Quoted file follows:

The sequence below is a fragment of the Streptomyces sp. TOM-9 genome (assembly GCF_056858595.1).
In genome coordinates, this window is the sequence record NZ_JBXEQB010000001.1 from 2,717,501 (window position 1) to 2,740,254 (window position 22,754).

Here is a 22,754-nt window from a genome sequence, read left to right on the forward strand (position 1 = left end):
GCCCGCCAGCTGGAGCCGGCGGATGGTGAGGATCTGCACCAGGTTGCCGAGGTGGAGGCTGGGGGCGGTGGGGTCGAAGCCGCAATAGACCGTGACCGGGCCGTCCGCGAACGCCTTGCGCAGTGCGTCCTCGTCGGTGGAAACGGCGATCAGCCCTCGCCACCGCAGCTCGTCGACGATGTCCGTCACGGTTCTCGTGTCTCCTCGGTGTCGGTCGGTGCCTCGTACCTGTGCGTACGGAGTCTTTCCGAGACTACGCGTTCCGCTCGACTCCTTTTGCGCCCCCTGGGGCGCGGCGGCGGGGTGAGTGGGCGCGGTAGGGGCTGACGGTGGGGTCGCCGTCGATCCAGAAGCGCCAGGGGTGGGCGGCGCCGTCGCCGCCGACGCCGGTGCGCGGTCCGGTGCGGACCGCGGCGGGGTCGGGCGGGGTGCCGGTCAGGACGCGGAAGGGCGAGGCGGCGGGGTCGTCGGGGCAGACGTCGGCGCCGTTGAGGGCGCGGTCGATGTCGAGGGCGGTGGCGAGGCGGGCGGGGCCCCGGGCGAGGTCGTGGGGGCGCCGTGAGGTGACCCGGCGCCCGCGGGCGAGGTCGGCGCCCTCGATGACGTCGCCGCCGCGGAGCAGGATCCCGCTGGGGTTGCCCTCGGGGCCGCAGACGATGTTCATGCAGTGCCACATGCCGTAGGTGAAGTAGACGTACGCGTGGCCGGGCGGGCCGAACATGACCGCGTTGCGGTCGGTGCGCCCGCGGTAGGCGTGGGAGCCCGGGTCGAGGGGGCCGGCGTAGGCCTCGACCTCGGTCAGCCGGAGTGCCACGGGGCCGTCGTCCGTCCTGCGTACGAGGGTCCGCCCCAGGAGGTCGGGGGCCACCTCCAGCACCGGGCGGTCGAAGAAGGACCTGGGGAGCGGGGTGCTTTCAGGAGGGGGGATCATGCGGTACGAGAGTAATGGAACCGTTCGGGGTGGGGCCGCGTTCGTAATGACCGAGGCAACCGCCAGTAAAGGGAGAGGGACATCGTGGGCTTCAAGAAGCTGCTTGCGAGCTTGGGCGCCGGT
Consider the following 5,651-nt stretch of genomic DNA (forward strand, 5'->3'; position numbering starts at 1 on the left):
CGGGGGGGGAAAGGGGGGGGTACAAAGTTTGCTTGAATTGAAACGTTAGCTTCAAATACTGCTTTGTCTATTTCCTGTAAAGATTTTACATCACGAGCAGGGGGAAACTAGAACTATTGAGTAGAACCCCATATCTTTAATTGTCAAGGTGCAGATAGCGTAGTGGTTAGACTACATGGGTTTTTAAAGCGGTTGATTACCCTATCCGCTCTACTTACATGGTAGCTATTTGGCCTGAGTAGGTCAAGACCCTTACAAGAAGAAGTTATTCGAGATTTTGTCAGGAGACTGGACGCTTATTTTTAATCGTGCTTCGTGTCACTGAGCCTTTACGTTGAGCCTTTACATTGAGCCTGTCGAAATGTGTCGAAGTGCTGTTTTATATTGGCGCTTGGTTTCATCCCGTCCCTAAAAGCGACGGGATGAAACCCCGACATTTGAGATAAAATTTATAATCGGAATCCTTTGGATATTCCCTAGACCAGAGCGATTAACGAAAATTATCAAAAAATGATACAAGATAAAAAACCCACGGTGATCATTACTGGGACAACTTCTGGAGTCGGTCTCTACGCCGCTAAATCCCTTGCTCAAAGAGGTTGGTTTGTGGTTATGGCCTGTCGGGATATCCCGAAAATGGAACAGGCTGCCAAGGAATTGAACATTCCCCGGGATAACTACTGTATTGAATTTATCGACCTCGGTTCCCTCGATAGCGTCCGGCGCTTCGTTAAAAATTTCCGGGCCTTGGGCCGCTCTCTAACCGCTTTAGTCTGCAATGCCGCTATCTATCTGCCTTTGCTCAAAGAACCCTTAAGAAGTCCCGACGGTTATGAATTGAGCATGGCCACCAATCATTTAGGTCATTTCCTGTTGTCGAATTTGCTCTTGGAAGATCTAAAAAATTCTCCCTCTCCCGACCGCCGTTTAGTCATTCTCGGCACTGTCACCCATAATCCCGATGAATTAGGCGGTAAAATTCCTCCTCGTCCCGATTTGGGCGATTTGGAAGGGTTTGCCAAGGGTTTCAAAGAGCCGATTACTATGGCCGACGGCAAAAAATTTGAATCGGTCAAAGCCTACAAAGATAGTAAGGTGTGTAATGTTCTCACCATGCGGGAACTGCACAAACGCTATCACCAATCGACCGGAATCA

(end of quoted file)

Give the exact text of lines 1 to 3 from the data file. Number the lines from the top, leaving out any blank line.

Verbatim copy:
The sequence below is a fragment of the Streptomyces sp. TOM-9 genome (assembly GCF_056858595.1).
In genome coordinates, this window is the sequence record NZ_JBXEQB010000001.1 from 2,717,501 (window position 1) to 2,740,254 (window position 22,754).

Here is a 22,754-nt window from a genome sequence, read left to right on the forward strand (position 1 = left end):